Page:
According to contemporary theorists, Persian art music is organized into twelve systems called dastgah, a frequently used Persian word meaning "apparatus," "mechanism," "scheme," or "organization." Just as there is a dastgah for conducting government operations, for receiving radio programs, or for weaving rugs, there are dastgah-ha for making music.
The seven main dastgah of contemporary Persian art music are: Shur, Mahur, Homayun, Sehgah, Chahargah, Nava, and Rast Panjgah. In addition, there are five smaller systems which are considered auxiliary dastgah-ha. These satellite systems, four belonging to the dastgah of Shur and one to Homayun, are designated by the terms avaz (song) or naghmeh (melody). Their individual names are: Abu Ata, Bayat-e Tork, Afshari, and Dashti, associated with the dastgah of Shur ; and Esfahan, associated with Homayun.
Whereas a literal translation of the word dastgah as "apparatus" aptly describes the Persian musical system, Persian music theorists usually translate dastgah as "mode." The term mode does give the foreign musicologist a reference point. At the same time, however, it is misleading, because a Persian dastgah is more than a mode in the sense that the Western church modes are understood. Like a mode, each dastgah has its own seven-note scale, and some notes have special significance within that scale. But in addition, each dastgah has its own special repertory of melodies called gusheh-ha (singular gusheh), which embody the most characteristic aspects of the dastgah. When a performer is asked to define a certain dastgah, he does not play its scale, but its first gusheh.
To create a composition the performer puts several gusheh-ha together, usually following a traditional order that involves an increasingly higher range for successive gusheh-ha: the first few gusheh-ha fill the lower half of the octave; the next few fill the rest of the octave; and later gusheh-ha may rise to the beginning of the second octave. The differences in range of four important gusheh in the dastgah of Shur are shown in Example ι (the note shown as a quarter note receives the most stress in the melody).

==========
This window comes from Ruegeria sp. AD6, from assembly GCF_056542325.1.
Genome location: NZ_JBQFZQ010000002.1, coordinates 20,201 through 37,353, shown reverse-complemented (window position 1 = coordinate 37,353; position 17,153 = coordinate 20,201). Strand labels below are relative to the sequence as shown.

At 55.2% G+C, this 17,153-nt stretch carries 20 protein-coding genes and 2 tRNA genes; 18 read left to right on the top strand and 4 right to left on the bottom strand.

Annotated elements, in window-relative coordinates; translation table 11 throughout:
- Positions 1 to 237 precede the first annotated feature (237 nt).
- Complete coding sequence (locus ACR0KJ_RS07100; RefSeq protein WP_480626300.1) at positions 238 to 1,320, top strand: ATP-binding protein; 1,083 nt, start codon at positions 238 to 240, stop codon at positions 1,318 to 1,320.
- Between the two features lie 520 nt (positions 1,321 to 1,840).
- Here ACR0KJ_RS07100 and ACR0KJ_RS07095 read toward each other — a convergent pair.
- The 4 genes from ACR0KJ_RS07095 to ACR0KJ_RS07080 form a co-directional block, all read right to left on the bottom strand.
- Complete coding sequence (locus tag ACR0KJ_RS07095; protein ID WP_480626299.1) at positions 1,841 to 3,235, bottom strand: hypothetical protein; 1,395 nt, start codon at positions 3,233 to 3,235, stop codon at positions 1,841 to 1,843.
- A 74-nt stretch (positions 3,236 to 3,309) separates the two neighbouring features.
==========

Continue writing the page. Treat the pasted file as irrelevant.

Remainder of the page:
The subdivision of the dastgah into gusheh-ha is also illustrated in the following diagram. Here the bottom horizontal line represents the lowest note of the octave and the upper line is the note one octave higher. Each rectangular unit is a gusheh. The dotted line that descends to the tonic to the right of the gusheh represents the forud (descent), a short melody frequently played at the conclusion of a gusheh to connect it to the parent dastgah. The melody of the forud is especially characteristic of the main dastgah and always returns to main cadence note of the dastgah.
Playing the gusheh-ha of a dastgah, or "going to its corners," as the process is described in Persian, is a technique somewhat analogous to modulation. As the different gusheh-ha are played, fresh tonal areas unfold and new accidentals may be introduced. The rise in tessitura during the successive gusheh-ha helps to increase excitement, which is only momentarily released by the occasional descent to the starting point in the forud.
Because the gusheh-ha are the musical materials used as models for improvised composition, each gusheh is actually more than what a Western musician thinks of as melody. What is important is not the gusheh as a tune but, in a sense, the gusheh as genetic materials for the creation of new pieces. The genetic materials provided by the gusheh are : the modal and rhythmic features of the melody, its shape, and other features of mood and character that may be the sum of the above plus other, indefinable ingredients, such as extramusical associations. Using this material, the performer improvises a number of small pieces that, when collected, form the gusheh, one of the movements of a dastgah composition.